Charles Schwab pays more than $ 186 million in a robo-adviser deal

WASHINGTON- Charles Schwab SCHW -3.18%

& Co. Inc. will pay more than $ 186 million to resolve a regulatory investigation that found it did not adequately disclose how keeping a large share of client assets in cash could hurt investment returns.

The Securities and Exchange Commission said Schwab’s robo-advisor portfolios kept between 6% and 29.4% of their assets in cash, instead of investing the money in stocks or other securities. The practice made money for Schwab’s affiliate bank, which lent the cash, and the investment advisor made “false and misleading claims” in regulatory brochures on conflict of interest, the SEC said in a settlement order.

“Schwab said the amount of money in its robo-adviser portfolios was decided by sophisticated economic algorithms aimed at optimizing its clients’ returns when in fact it was decided how much money the company wanted to make,” said the SEC Director of Law Enforcement Gurbir S. Grewal.

Schwab agreed to terminate the investigation and pay penalties without admitting or denying misconduct. Schwab did not charge customers a fee for the uninvested portion of their assets, which Schwab marketed as a benefit because customers would keep more of their money, the SEC said.

Schwab revealed last year that it would pay about $ 200 million to settle the SEC’s investigation into its Schwab Intelligent Portfolios, a robo-advisor product that chose a mix of exchange-traded funds and a cash allocation to customers.

Schwab said on Monday that its robo-adviser product remains an important tool for customers. And liquidity remains a key element of a diversified investment strategy that takes into account changes in market trends, he said.

“We are proud to have created a product that allows investors to choose not to pay an advisory fee in exchange for the ability to hold a portion of the proceeds in cash and we do not hide the fact that our company generates revenue for the services we provide.” the company said in a statement.

Schwab and other money managers have used cash accounts in recent years to grow their business. Corporate-affiliated banks paid a small interest rate on deposits and earned more than double or even triple that yield by lending funds. The percentage of a particular client’s portfolio held in cash varied depending on how aggressively or cautiously the person wanted to invest, the SEC said.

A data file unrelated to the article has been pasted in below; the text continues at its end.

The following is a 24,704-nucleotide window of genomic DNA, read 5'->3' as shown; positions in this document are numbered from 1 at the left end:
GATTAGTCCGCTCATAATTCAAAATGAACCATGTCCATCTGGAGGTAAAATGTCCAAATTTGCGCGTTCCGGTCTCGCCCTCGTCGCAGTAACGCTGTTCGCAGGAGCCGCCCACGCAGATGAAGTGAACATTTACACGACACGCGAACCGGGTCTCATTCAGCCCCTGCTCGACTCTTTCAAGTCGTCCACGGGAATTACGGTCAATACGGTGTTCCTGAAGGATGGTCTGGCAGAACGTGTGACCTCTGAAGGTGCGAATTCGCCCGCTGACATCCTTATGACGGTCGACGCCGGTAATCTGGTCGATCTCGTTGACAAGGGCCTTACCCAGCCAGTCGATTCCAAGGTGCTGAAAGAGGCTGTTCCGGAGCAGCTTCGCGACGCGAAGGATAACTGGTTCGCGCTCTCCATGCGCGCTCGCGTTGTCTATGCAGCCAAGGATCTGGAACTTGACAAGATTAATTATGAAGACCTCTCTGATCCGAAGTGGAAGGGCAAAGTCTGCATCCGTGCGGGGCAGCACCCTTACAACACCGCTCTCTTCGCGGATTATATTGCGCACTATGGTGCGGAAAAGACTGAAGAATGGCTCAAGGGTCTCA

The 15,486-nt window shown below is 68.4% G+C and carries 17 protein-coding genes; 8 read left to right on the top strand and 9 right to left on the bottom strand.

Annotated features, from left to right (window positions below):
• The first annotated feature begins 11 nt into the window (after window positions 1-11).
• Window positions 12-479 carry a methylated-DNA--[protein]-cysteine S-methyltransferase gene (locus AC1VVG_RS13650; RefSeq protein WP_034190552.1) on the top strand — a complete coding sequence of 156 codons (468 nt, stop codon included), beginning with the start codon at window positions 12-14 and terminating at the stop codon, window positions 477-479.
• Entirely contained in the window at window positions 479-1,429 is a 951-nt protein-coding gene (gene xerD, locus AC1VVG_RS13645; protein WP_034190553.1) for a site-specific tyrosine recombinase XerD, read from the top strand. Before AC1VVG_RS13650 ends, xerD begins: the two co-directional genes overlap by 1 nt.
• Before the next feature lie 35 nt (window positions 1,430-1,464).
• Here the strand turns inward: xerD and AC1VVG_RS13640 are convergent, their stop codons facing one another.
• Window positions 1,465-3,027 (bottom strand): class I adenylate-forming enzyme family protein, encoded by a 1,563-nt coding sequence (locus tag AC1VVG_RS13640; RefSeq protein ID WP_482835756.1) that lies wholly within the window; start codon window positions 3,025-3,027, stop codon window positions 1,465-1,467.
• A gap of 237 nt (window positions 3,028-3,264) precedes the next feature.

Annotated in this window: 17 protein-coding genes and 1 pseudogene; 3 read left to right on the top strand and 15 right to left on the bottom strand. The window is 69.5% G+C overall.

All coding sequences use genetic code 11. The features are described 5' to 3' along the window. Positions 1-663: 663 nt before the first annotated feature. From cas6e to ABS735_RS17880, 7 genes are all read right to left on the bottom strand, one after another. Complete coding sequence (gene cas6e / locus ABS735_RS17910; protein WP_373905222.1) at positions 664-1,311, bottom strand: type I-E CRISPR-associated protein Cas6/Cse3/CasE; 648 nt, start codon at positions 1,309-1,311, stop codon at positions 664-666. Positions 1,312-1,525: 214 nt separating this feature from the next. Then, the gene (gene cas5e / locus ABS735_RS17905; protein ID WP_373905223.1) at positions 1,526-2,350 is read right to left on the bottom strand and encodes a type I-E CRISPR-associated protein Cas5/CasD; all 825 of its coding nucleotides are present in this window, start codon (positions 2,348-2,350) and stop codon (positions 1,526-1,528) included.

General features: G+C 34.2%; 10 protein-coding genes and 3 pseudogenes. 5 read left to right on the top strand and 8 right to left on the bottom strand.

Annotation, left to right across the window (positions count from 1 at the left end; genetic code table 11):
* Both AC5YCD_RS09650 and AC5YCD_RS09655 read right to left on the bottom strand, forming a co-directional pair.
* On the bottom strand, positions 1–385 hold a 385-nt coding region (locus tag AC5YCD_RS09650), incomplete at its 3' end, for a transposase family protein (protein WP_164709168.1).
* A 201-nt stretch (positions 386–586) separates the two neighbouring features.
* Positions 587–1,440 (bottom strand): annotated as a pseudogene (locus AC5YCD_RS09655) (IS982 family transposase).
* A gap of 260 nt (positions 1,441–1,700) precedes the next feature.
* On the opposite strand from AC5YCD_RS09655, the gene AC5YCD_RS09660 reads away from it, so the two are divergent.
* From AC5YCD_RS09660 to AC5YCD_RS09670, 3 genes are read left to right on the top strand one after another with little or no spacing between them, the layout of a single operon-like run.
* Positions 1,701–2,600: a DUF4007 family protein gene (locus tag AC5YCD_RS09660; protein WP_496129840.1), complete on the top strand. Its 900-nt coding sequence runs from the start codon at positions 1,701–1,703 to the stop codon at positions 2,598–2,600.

The SEC said the misconduct occurred from 2015 to 2018. Schwab changed its marketing and regulatory brochures in 2015 after two media articles criticized the cash program as a drag on returns, the SEC said. .

Holding cash is incredibly popular on Wall Street today. This is a big change from the way professional wealth managers have behaved over the past decade. WSJ’s Dion Rabouin explains why cash is no longer junk. Illustration: Adele Morgan

The revised brochures state that the cash rates were set according to a formula that balanced risk tolerance and investment time, according to the SEC. But cash levels were actually set “to meet minimum revenue targets” for Schwab, the regulator said.

Schwab’s latest regulatory brochure for its Intelligent Portfolios product, dated March, states that a customer’s cash allocation will vary from 6% to 30% of an account’s value. The disclosure also notes that the practice may result in “lower overall portfolio performance, for example when other riskier assets exceed liquidity”.

The penalties Schwab agreed to pay include a fine of $ 135 million and approximately $ 51 million in illicit profits that it must repay. The total of $ 186.5 million could go to hurt investors, the SEC said.

As part of the agreement, Schwab has agreed to cooperate with the SEC in related investigations and to hire an independent compliance consultant to review how it ensures that customer information is accurate.

Write to Dave Michaels at [email protected]

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